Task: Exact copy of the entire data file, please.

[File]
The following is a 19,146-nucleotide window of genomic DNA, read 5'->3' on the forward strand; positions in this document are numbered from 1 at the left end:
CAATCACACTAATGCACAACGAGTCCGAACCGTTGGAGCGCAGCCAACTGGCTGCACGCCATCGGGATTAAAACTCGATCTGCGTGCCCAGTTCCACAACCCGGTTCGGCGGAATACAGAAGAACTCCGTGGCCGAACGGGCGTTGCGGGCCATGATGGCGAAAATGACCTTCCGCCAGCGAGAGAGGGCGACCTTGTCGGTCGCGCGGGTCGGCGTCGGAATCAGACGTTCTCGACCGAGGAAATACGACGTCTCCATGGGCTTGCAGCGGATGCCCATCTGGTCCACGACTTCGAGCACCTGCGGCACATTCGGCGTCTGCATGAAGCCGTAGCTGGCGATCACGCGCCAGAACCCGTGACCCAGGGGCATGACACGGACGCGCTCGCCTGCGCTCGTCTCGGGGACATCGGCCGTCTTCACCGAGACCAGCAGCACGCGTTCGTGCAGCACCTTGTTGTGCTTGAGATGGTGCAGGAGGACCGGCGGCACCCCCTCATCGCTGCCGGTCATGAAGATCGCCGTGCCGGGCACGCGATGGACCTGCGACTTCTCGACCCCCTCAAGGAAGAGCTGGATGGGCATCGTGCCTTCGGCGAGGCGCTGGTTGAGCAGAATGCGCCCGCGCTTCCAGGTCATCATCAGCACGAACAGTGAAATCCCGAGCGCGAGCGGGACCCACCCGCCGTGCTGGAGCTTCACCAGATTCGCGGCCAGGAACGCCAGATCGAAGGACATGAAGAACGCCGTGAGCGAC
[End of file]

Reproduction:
The following is a 19,146-nucleotide window of genomic DNA, read 5'->3' on the forward strand; positions in this document are numbered from 1 at the left end:
CAATCACACTAATGCACAACGAGTCCGAACCGTTGGAGCGCAGCCAACTGGCTGCACGCCATCGGGATTAAAACTCGATCTGCGTGCCCAGTTCCACAACCCGGTTCGGCGGAATACAGAAGAACTCCGTGGCCGAACGGGCGTTGCGGGCCATGATGGCGAAAATGACCTTCCGCCAGCGAGAGAGGGCGACCTTGTCGGTCGCGCGGGTCGGCGTCGGAATCAGACGTTCTCGACCGAGGAAATACGACGTCTCCATGGGCTTGCAGCGGATGCCCATCTGGTCCACGACTTCGAGCACCTGCGGCACATTCGGCGTCTGCATGAAGCCGTAGCTGGCGATCACGCGCCAGAACCCGTGACCCAGGGGCATGACACGGACGCGCTCGCCTGCGCTCGTCTCGGGGACATCGGCCGTCTTCACCGAGACCAGCAGCACGCGTTCGTGCAGCACCTTGTTGTGCTTGAGATGGTGCAGGAGGACCGGCGGCACCCCCTCATCGCTGCCGGTCATGAAGATCGCCGTGCCGGGCACGCGATGGACCTGCGACTTCTCGACCCCCTCAAGGAAGAGCTGGATGGGCATCGTGCCTTCGGCGAGGCGCTGGTTGAGCAGAATGCGCCCGCGCTTCCAGGTCATCATCAGCACGAACAGTGAAATCCCGAGCGCGAGCGGGACCCACCCGCCGTGCTGGAGCTTCACCAGATTCGCGGCCAGGAACGCCAGATCGAAGGACATGAAGAACGCCGTGAGCGAC